New Delhi: The Supreme Court’s order directing the medical examination of Justice C.S. Karnan without first ascertaining his consent is fraught with serious improprieties, and even violations of the constitutional guarantee of right to personal liberty. The direction was issued by a seven judge bench after an hour-long hearing on Monday in a contempt matter involving the Calcutta high court judge.
Later in the day, Justice Karnan reacted to this order by not only refusing to submit to any medical examination but also by issuing an order of his own directing the psychological examination of Chief Justice of India J.S. Khehar and the rest of the seven-judge bench. The Supreme Court’s order was an “insult against an innocent Dalit judge”, he said.
In displaying an inclination to escalate the ongoing confrontation, the apex court appears to have gone along with the prescription suggested by attorney general Mukul Rohatgi. During the hearings on Monday, he had suggested to the bench that those within the judiciary who are guilty of disrespecting the institution must be dealt with sternly. “If you don’t act now, what will happen later?”, he asked. The court has been more than patient, and it is time to restore public confidence in the judiciary for the sake of upholding the rule of law, he told the bench.
Rohatgi referred to the “outlandish” orders which Justice Karnan has been passing against the Supreme Court judges and claimed this constitutes aggravated and unacceptable contempt. Interpreting Justice Karnan’s statements to the media as interference with the court of justice, he urged the bench to take stern action against him.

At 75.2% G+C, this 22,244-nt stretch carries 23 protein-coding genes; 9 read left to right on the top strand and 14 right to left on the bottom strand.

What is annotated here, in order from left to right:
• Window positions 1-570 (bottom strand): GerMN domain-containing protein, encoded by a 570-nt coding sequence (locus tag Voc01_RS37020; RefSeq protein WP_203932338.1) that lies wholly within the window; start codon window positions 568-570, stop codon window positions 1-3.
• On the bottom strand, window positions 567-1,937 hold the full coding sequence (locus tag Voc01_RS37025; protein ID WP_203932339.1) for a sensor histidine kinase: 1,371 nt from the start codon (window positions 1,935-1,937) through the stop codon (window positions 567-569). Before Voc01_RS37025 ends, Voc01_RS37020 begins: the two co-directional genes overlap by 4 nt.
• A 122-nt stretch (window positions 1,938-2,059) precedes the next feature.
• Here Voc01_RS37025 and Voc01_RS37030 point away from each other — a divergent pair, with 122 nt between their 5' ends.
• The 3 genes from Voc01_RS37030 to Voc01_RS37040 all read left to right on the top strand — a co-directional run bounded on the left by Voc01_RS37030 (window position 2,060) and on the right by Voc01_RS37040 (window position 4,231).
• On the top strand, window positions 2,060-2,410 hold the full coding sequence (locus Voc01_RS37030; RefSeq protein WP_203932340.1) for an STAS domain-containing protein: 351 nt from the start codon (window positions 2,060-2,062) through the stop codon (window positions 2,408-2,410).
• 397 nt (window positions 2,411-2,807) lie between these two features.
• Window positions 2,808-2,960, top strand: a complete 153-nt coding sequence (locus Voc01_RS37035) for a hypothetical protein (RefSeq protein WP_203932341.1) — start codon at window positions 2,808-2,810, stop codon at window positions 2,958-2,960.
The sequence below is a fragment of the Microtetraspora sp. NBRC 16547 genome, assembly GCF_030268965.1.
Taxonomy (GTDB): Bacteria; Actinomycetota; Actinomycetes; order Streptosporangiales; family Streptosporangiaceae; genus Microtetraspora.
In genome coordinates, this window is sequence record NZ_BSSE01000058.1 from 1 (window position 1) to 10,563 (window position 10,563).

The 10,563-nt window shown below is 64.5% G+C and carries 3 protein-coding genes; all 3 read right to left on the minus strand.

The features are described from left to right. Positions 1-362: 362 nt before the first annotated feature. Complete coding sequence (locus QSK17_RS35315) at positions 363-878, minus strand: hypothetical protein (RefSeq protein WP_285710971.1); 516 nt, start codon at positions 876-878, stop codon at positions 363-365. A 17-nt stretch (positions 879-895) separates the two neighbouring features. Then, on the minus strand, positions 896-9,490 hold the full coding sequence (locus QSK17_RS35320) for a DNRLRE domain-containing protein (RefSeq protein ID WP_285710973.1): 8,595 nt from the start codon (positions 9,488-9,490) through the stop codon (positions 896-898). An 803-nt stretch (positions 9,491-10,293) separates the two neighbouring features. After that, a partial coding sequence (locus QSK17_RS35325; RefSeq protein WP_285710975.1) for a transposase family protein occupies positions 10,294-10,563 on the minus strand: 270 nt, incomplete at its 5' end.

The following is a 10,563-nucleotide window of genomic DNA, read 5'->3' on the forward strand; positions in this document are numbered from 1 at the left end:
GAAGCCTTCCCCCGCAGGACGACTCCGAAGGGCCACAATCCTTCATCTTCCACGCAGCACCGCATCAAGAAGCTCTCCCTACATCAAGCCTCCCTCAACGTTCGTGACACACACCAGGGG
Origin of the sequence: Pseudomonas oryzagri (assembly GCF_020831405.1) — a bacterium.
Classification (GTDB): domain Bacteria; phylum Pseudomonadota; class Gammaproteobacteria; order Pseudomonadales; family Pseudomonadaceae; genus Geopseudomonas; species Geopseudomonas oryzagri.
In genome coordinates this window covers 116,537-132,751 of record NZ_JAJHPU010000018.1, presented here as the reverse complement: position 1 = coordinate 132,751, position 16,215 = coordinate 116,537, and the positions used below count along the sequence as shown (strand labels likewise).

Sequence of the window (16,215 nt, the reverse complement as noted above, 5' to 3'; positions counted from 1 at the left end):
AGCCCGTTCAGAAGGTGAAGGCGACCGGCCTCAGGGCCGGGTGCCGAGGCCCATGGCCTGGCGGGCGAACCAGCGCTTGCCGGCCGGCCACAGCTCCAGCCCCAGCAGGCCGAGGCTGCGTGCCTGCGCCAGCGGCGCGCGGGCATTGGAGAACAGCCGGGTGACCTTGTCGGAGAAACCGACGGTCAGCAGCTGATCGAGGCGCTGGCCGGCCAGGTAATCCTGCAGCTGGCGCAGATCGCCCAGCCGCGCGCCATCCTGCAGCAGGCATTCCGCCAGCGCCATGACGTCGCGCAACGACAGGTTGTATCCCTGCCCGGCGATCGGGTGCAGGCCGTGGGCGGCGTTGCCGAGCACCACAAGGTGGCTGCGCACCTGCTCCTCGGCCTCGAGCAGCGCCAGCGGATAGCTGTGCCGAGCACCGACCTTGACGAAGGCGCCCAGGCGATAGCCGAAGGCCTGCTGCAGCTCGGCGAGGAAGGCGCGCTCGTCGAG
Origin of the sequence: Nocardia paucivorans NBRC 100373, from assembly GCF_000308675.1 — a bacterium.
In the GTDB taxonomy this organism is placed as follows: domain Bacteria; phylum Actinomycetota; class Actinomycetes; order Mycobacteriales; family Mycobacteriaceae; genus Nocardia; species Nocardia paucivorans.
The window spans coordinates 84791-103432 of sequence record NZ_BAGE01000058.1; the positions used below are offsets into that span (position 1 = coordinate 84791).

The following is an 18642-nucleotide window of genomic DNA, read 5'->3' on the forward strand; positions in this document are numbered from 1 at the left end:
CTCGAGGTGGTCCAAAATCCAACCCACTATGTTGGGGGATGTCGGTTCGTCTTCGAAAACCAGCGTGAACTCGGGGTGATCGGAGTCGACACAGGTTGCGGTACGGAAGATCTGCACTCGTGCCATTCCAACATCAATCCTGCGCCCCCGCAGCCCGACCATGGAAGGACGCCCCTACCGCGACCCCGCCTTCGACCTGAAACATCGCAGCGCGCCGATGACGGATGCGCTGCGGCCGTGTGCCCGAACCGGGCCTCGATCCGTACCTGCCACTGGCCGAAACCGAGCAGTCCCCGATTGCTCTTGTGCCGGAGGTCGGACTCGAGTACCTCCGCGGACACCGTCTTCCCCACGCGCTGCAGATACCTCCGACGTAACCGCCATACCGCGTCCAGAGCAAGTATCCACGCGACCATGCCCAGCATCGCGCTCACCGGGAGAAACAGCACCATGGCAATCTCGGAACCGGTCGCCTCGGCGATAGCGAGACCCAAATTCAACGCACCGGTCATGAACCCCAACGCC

On the other hand, senior counsel K.K. Venugopal, who is assisting the court, told the bench that nobody takes Justice Karnan seriously, and if he can’t be taken seriously, what purpose would be served if he is held guilty of contempt of court. “He is not a person who is in a position to decide what is or what is not correct.” Venugopal suggested that the right course would be to ignore him and drop further action, letting him retire in June, when he would reach the age of superannuation.
Chief Justice J.S. Khehar, who presided the seven-judge bench, however, was in no mood to relent. He said that anybody would have the excuse of being unwell – and therefore use it as a justification, to defy the authority of the court – if Justice Karnan is allowed to get away with contempt of court on the grounds of his perceived mental illness.
Curiously, the order uploaded on the Supreme Court’s website is silent on Venugopal and Rohatgi’s submissions, nor does it explain why the bench preferred Rohatgi’s formulation to Venugopal’s.
Although Justice Karnan’s so-called orders against the seven judges on the bench, and Justice R. Banumathi, whom he added as the eighth Judge, have been nothing more than a source of mirth to readers, the Supreme Court appears to have taken them seriously, by stating as follows:
“Ever since the initiation of these proceedings, he has been expressing further disrespect to this court, he has also been making press statements with abject impunity. However, after the last order dated 31.3.2017, he is stated to have issued orders (purported to be judicial) against the members of this bench, as also, another hon’ble judge of this court. Those orders have been received in the registry of this court, and are part of the present compilation. In order to ensure, that no court, tribunal, commission or authority takes cognisance of the orders passed by Shri Justice C.S. Karnan, we hereby refrain all courts, tribunals, commissions or authorities, from taking cognisance of any orders passed by Shri Justice C.S. Karnan, after the initiation of the proceeding by us on 8.2.2017.”